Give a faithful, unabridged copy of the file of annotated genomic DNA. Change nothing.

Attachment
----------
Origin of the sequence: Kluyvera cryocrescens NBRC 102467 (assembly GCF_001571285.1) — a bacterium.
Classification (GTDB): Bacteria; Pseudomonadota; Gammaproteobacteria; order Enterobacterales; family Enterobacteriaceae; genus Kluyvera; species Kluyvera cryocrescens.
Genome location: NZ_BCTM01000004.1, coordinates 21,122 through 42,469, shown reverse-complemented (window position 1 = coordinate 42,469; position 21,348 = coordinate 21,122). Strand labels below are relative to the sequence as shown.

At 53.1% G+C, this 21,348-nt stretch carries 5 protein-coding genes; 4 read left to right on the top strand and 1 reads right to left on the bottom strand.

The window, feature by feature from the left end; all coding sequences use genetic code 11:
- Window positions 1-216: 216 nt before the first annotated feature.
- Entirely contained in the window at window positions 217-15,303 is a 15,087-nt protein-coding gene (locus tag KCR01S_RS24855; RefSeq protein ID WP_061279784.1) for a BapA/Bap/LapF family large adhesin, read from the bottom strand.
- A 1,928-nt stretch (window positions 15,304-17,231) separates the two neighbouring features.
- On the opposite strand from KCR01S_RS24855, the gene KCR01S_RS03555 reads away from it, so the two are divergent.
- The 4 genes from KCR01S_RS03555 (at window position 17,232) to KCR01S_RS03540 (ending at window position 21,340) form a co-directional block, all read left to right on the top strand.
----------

Origin of the sequence: Kluyvera cryocrescens NBRC 102467 (assembly GCF_001571285.1) — a bacterium.
Classification (GTDB): Bacteria; Pseudomonadota; Gammaproteobacteria; order Enterobacterales; family Enterobacteriaceae; genus Kluyvera; species Kluyvera cryocrescens.
Genome location: NZ_BCTM01000004.1, coordinates 21,122 through 42,469, shown reverse-complemented (window position 1 = coordinate 42,469; position 21,348 = coordinate 21,122). Strand labels below are relative to the sequence as shown.

At 53.1% G+C, this 21,348-nt stretch carries 5 protein-coding genes; 4 read left to right on the top strand and 1 reads right to left on the bottom strand.

The window, feature by feature from the left end; all coding sequences use genetic code 11:
- Window positions 1-216: 216 nt before the first annotated feature.
- Entirely contained in the window at window positions 217-15,303 is a 15,087-nt protein-coding gene (locus tag KCR01S_RS24855; RefSeq protein ID WP_061279784.1) for a BapA/Bap/LapF family large adhesin, read from the bottom strand.
- A 1,928-nt stretch (window positions 15,304-17,231) separates the two neighbouring features.
- On the opposite strand from KCR01S_RS24855, the gene KCR01S_RS03555 reads away from it, so the two are divergent.
- The 4 genes from KCR01S_RS03555 (at window position 17,232) to KCR01S_RS03540 (ending at window position 21,340) form a co-directional block, all read left to right on the top strand.